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Olympic security deters businesses

Scott Tong Jul 4, 2008

Olympic security deters businesses

Scott Tong Jul 4, 2008


Bob Moon: There shouldn’t be any trouble making travel arrangements for President Bush next month when he heads for the Beijing Olympics. The White House announced today that he’ll attend opening ceremonies.

China is racing to the wire with final preparations and new security rules that it’s put in place for the Games are causing some big headaches for companies trying to do business there.

Our China bureau chief Scott Tong joins us now.

Hey Scott.

Scott Tong: Hi Bob. How are you?

Moon: I’m good. So what security restrictions are we talking about here?

Tong: There are a lot of new rules that are affecting foreigners here in China. In Beijing, I hear a lot about police knocking on peoples’ doors and checking their passports. And for foreigners who are trying to get in to China, it’s getting really hard to get a visa to come in and do your business. So say I’m a businessman and I live in Hong Kong or in North America and before, to get into China, it was pretty much a formality, it was pretty easy. Not a sure thing anymore. If you believe the tales that are out there, you have to go to the visa office and submit your college diploma, you need to show a letter of the company you’re going to be visiting in China, you have to share your hotel reservation and maybe you’ll get the answer “yes.” So what it means is a lot of people can’t get into China, it’s getting a lot harder, and these people are basically the human lubricants of the China economy.

Moon: Yeah, what kind of people are we talking about here?

Tong: There are a host of different kinds of middlemen in China, but a lot of them are basically factory checkers, people who come in on behalf of Western companies and check for labor standards in factories, they check for quality control and very often, they’re kind of SWAT-teamed in and out of China from overseas. Well, it’s not that easy anymore and believe it or not, we’re kind of getting toward holiday season as far as the supply chain: orders need to be signed and sewing machines need to get going, so something’s going to give. Now, I spoke to Shanghai consultant Paul Frech who watches this kind of thing and he says more and more Western buyers are saying, “You know what, forget China. I’m going to start to take my business elsewhere.”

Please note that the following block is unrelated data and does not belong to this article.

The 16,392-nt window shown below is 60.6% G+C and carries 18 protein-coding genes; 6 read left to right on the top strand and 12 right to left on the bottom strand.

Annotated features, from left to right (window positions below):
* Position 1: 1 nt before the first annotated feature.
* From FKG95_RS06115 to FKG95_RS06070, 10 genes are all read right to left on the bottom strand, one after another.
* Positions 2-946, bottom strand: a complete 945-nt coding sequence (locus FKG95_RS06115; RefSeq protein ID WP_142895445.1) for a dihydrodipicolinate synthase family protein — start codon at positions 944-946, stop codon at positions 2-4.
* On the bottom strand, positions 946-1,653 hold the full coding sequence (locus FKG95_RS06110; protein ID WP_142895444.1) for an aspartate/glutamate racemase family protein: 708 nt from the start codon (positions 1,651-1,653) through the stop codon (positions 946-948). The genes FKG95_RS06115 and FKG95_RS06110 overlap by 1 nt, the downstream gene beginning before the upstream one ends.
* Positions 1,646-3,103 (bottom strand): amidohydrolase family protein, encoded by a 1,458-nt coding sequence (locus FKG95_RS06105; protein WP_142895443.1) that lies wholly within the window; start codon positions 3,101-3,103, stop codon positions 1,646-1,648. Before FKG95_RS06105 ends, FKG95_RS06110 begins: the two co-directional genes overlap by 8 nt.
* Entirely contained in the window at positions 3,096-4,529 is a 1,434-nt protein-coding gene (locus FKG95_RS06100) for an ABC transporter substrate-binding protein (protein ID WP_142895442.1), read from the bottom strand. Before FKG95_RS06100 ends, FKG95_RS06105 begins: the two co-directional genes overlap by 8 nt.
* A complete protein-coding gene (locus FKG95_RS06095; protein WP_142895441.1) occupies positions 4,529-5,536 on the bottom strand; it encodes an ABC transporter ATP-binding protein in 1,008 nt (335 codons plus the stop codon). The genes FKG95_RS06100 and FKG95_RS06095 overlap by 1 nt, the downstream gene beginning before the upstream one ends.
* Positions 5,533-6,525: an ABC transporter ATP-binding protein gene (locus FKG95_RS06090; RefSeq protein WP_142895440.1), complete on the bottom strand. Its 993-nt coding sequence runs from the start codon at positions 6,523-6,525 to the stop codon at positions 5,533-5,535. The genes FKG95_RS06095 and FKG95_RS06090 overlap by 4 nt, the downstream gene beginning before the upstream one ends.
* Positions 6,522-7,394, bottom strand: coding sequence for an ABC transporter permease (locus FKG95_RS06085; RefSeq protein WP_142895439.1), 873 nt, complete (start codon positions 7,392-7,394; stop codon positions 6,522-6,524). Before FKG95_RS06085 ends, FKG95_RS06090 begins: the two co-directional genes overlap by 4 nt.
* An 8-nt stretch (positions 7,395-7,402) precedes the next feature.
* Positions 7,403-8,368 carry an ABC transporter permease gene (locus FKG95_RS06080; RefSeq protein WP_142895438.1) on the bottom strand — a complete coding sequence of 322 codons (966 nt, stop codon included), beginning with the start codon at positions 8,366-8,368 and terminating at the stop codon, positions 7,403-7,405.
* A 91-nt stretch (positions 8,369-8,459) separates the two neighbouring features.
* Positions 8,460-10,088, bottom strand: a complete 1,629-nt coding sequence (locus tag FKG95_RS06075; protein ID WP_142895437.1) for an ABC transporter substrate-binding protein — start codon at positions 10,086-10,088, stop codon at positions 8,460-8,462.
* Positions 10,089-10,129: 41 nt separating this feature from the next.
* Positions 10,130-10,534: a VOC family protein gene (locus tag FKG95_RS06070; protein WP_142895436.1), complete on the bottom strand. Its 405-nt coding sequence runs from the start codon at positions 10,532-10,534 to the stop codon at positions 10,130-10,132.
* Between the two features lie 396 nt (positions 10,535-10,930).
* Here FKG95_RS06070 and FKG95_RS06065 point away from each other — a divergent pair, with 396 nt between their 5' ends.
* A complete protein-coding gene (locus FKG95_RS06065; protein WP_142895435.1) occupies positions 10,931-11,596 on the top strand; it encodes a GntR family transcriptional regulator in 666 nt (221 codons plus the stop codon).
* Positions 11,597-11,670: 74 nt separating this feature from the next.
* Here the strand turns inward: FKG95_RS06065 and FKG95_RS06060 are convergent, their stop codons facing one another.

Paul Frech: So people are tending to think, “OK, now’s the time that I really need to move the production to somewhere else,” because if you don’t, you’re going to miss Christmas and whatever the Chinese government may think about the Olympics, the West is not going to move Christmas.

Moon: OK, Scott, so if I’m a clothing brand label or a toy or shoe maker and I leave China, where do I go?

Tong: Well, you follow the cheaper labor and that is places like Bangladesh or Vietnam, Cambodia, India… I mean, we’re not talking about a wholesale exodus out of China, but in certain industries where the game is all about cheap labor — shoes, textiles, clothes — it’s getting harder to compete as far as China’s concerned, so in a way, China has its own China threat, if you will.

Moon: Well, I can see an even darker scenario: If I’m an American company and I can’t get folks in to check quality, what if I just skip it?

Tong: Well, there is some skipping. I spoke to an exporter in Hong Kong today and he said the quality assurance stuff is either getting too expensive or it’s impossible that it’s not happening with certain kinds of exporters and you know, it only takes one more of these bad toy cases to show up on the front pages of the newspapers to taint once again the Brand China image and the whole point of the Olympics for Beijing is to polish up that image.

Moon: Well, you mention the Olympics. Any indication that these visa restrictions are affecting tourism in Beijing?

Tong: Well, foreign visitors to China are down 14 percent and hotels which promised that they were going to be jacking up prices three or four times their normal price, well, those prices are starting to come back down to normal levels right now. There’s a great headline in one of the newspaper articles writing about this; they said, “Beijing is once again the Forbidden City for foreigners.”

Moon: Marketplace’s China bureau chief Scott Tong. Thanks for joining us.

Tong: Alright, Bob. You’re welcome.

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